I often find myself looking for the origins of place names, field names and the names of old roads.
This is an article on Gang Lane at Scarcliffe and the sheepwash.
A number of people or animals.
Gang is a little used word of Scottish origin and refers to cattle pasturing.
Range of pasture allowed to cattle.
Outgang is Old English and refers to an exit path taken by cattle from enclosed land to common land.
Outgang Lane is another one in the locality.
English field names. John Field.
Presumably gang refers to a path either for animals or people, or even both.
Shown but not named on Sandersons map of 1835.
Start SK 49262 68695 Northern End at Scarcliffe.
Finish SK 49383 67955 Southern End (Disappears at River Poulter).
Sheepwash and Bridge SK 49340 67976 Does it come this way.
Road walled off on western side from split at SK 49314 68144 to south end.
Approximate age of lane boundary hedgerows is at least three to four hundred years old.
The roads that run through Scarcliffe, Stoney Houghton and Pleasley run north south. London to York, Nottingham to Rotherham are worth a mention. They are part of a main bridle path network referred to in a Medieval documents as the ‘great way’. It may be that animals were driven from the local farms, watered or washed and driven down this road on the way to markets for sale.
The Sheepwash, or washpool as its name suggests is a place where sheep or animals were washed prior to shearing. The River Poulter is now little but a trickle so I would suggest that the area would be dammed prior to the washing and the sheep funnelled into the washing area which consisted of a narrow stone lined water channel not unlike a mill race in construction. The dipping channel appears to be twenty eight feet long, five feet wide and at least three feet deep. The whole construction to the bridge being around sixty feet long.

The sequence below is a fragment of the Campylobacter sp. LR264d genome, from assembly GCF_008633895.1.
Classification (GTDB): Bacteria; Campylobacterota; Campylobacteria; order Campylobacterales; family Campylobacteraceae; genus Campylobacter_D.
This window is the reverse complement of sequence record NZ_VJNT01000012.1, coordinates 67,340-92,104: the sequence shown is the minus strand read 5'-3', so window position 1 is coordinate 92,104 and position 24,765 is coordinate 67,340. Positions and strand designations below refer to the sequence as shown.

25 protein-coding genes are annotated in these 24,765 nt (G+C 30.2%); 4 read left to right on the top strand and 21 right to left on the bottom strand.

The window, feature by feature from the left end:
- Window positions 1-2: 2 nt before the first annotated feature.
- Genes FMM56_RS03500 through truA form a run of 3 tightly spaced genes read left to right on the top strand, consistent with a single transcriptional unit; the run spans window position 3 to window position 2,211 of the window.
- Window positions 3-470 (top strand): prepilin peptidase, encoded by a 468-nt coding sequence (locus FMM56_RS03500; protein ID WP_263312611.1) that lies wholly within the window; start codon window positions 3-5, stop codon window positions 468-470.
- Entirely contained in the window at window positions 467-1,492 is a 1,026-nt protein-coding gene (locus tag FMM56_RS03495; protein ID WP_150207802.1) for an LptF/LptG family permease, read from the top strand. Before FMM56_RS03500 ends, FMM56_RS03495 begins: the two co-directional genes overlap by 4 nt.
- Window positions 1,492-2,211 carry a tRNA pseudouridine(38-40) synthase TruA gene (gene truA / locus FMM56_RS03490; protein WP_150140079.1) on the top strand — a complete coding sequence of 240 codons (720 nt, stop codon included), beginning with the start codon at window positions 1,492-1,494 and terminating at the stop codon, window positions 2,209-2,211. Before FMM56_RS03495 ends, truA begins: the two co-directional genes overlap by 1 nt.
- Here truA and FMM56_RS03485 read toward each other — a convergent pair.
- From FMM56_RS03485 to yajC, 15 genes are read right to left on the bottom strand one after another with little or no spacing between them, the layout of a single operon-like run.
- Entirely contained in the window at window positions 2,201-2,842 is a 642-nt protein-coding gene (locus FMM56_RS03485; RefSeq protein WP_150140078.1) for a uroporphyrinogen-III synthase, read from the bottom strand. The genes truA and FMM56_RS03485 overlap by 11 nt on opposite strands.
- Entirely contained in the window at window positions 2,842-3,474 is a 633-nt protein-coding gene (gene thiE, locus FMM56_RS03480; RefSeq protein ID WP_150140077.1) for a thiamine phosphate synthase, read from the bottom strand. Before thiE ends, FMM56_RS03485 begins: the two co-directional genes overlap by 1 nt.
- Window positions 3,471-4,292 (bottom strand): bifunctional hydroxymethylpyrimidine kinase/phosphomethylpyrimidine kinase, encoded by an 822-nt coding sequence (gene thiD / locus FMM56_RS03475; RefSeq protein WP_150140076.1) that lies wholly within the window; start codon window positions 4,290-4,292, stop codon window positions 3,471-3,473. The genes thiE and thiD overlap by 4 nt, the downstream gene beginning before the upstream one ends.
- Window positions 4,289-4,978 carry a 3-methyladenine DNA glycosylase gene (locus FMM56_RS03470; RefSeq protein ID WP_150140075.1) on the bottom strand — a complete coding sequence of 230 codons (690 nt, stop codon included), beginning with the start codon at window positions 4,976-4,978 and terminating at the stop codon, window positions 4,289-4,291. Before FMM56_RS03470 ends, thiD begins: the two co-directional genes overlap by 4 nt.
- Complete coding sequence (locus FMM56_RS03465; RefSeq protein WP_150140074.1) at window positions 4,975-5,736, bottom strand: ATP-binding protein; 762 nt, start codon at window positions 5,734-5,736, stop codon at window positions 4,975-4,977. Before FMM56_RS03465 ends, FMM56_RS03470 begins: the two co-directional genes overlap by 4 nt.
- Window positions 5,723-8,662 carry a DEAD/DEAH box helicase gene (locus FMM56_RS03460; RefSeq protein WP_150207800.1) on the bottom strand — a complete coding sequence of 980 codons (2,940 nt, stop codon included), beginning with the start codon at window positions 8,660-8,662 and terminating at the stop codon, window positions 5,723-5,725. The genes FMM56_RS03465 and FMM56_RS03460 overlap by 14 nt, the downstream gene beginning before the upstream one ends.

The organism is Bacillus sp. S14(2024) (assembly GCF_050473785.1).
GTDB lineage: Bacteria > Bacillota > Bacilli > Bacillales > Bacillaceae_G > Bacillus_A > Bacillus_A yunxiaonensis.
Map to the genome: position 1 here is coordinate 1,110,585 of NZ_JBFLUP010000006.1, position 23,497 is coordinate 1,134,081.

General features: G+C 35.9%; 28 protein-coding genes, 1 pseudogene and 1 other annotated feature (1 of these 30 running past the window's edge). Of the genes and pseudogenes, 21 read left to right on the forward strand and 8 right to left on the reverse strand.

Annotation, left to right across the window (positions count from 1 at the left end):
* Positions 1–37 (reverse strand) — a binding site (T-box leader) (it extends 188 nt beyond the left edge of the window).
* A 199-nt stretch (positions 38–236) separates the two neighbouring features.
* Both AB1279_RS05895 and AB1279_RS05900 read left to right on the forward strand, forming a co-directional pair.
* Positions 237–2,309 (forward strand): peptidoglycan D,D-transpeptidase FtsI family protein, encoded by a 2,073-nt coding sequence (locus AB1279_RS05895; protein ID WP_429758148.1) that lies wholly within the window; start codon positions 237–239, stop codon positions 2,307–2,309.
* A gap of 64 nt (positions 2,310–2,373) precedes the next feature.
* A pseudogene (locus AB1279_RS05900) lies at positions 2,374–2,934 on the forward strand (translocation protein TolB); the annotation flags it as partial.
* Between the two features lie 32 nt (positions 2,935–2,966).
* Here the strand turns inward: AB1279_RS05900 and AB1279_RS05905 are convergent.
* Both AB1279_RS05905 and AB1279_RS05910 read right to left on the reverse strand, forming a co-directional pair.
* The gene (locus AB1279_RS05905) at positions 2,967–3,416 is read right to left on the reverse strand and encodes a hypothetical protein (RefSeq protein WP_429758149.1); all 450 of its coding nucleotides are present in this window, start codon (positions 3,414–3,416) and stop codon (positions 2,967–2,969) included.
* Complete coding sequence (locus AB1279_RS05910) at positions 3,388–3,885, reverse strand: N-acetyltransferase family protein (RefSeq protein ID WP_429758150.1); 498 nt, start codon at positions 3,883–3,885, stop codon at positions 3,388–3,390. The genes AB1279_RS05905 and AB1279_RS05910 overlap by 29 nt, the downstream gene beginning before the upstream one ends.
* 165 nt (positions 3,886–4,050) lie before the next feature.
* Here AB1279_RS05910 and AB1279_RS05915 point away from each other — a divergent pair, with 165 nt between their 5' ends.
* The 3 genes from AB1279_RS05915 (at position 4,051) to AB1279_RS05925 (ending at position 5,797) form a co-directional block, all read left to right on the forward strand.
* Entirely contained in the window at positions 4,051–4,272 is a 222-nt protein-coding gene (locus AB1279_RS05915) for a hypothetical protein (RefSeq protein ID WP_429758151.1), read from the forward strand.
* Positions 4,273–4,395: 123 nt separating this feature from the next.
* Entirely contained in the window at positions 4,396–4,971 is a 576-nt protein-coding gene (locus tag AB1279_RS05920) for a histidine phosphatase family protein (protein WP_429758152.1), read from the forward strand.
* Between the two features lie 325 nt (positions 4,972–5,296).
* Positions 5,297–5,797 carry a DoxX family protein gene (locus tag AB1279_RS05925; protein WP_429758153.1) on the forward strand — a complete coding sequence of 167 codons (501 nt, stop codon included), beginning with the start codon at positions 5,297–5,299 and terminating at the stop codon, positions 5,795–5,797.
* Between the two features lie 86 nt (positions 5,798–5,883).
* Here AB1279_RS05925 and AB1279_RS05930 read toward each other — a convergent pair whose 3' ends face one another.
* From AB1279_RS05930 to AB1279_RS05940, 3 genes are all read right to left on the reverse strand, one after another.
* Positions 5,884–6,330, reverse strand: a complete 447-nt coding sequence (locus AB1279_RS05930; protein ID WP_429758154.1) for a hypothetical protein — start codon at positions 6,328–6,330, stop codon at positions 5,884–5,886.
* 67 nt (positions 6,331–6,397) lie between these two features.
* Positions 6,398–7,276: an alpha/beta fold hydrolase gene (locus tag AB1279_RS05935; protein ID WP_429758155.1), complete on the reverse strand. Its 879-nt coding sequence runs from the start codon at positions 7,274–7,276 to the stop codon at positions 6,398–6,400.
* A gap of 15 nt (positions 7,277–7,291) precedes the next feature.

According to the Scarcliffe and Palterton Parish Accounts there were two such sheepwashes or washpools one at Buckbridge using the water from the River Doe Lea and another one at Losch or Losth (presumably this one) using water from the source of the River Poulter. It was the duty of the Constable of Scarcliffe to properly maintain both sheepwashes and there are several mentions of repairs being carried out to them, particularly the gates which held back the water. I wonder if the two different spellings of the sheepwash are misprints and should read Losk. Losk Lane is quite close.
The washpools were of great importance as not only were they used to wash sheep but were used to supply water for irrigation projects throughout the seventeenth century. They were not mentioned as being repaired after about 1740 so they may have lost their importance after the time the local land was enclosed in 1726.
Gang Lane. Looking North to Scarcliffe Village
Gang Lane. Looking South towards Sheepwash.
Fragments of Derbyshire History. Scarcliffe and Palterton part II. The Parish Constable. Agriculture. M. Gavaghan